Chefs for Farmed Seafood
October 30, 2023
Step inside the kitchen to learn why culinary experts nationwide are trending toward more responsibly farmed seafood.
Old notions of farmed seafood are quietly being dispelled in kitchens across the United States – from Pennsylvania to California to Hawaii’s coast. Today’s seafood farming, a practice known as aquaculture, is a far cry from what decades ago sparked visions of crowded tanks and dirty water.
While diners are right to be cautious about their seafood sources, modern seafood farming increasingly offers a wealth of rich, nutritious and highly delectable aquatic products that today’s best chefs actively seek out. It’s no wonder the industry is evolving – over half of all seafood we eat in the U.S. is farm raised and that trend is on the upswing.
With great growth comes great responsibility, which is where the Aquaculture Stewardship Council (ASC) comes in. Farmed seafood is no longer ‘take it or leave it,’ but an equal option alongside wild, with comparable benefits and just as much risk if it’s not managed in a responsible way. As the world’s leading certification and labeling program for responsibly farmed seafood, the ASC requires that certified seafood farms follow strict requirements to manage all areas of farming, including animal health, water quality, biodiversity, and improving traceability and verification from farm to plate.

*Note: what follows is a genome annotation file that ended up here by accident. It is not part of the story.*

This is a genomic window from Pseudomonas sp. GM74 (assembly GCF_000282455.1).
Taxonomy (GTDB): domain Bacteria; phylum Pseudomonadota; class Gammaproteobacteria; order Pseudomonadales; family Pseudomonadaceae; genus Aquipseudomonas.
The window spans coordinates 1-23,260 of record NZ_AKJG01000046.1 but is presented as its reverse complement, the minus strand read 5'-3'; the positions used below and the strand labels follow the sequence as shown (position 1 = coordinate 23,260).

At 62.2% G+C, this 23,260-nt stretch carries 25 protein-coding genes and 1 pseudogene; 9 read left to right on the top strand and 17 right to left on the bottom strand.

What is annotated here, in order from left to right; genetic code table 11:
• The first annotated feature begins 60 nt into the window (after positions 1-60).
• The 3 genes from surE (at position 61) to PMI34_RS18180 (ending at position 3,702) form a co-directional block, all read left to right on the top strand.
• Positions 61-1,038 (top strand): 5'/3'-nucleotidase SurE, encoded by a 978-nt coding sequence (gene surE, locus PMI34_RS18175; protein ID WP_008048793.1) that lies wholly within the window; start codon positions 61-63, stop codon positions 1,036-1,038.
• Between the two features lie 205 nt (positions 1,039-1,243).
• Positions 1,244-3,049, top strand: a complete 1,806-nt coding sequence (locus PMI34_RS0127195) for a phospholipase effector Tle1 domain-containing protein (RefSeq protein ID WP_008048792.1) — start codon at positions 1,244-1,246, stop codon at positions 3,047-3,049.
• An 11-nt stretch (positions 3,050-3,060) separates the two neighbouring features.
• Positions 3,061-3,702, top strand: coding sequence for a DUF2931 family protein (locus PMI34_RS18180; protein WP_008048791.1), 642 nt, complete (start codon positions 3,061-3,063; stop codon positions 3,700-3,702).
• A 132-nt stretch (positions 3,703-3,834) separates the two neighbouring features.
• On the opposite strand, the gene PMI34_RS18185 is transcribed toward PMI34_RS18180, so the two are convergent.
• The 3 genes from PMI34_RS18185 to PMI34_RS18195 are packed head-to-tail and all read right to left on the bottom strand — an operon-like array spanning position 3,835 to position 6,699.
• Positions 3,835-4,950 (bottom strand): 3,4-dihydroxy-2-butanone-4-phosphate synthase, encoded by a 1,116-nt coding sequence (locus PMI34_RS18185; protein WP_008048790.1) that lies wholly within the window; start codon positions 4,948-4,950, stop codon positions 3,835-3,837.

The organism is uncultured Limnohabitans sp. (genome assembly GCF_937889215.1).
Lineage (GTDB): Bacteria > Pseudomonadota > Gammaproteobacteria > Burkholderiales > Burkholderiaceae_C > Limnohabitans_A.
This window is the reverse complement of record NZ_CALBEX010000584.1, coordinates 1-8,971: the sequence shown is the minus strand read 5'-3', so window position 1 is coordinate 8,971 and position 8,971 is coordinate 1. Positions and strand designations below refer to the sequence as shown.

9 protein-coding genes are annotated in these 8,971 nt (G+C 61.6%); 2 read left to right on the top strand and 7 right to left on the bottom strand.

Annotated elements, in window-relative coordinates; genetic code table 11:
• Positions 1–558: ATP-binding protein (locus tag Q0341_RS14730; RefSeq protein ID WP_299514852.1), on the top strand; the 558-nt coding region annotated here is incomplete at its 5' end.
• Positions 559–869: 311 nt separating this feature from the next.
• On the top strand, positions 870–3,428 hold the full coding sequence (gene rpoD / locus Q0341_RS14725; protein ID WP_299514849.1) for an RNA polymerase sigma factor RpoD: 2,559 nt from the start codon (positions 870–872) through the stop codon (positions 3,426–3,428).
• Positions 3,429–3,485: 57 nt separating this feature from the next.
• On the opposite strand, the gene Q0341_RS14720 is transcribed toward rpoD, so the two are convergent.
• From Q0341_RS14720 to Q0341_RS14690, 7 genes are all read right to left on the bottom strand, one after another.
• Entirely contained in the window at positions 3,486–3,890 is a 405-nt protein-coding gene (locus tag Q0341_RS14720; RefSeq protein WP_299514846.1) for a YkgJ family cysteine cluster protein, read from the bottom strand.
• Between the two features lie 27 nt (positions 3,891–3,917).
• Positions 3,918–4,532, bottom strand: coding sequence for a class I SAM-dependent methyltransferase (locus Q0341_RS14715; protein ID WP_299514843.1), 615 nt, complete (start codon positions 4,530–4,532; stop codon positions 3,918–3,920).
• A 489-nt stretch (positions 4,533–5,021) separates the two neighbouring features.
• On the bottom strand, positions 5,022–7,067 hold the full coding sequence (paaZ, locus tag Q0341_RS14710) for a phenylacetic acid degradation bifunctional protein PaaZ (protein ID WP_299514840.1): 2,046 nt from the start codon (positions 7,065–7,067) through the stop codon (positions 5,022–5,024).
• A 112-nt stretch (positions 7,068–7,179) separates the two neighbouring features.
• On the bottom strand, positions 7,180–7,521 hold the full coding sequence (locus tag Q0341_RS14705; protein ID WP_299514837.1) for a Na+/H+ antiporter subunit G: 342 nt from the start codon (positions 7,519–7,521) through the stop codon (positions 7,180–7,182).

Much like traditional agriculture, aquaculture is in a constant state of reinvention. Responsible seafood farmers are exploring how attention to detail, care, and technological advancements can combine to provide a more sustainable and delicious craft-raised product – the type that resonates with even the most discerning palates.
Meet the Chefs
Among a sea of talent, several chefs stand out when it comes to their passion for seafood and a belief in the positive future that aquaculture holds.
Chef Vitaly Paley
Culinary Ambassador at Blue Ocean Mariculture
The original farm to table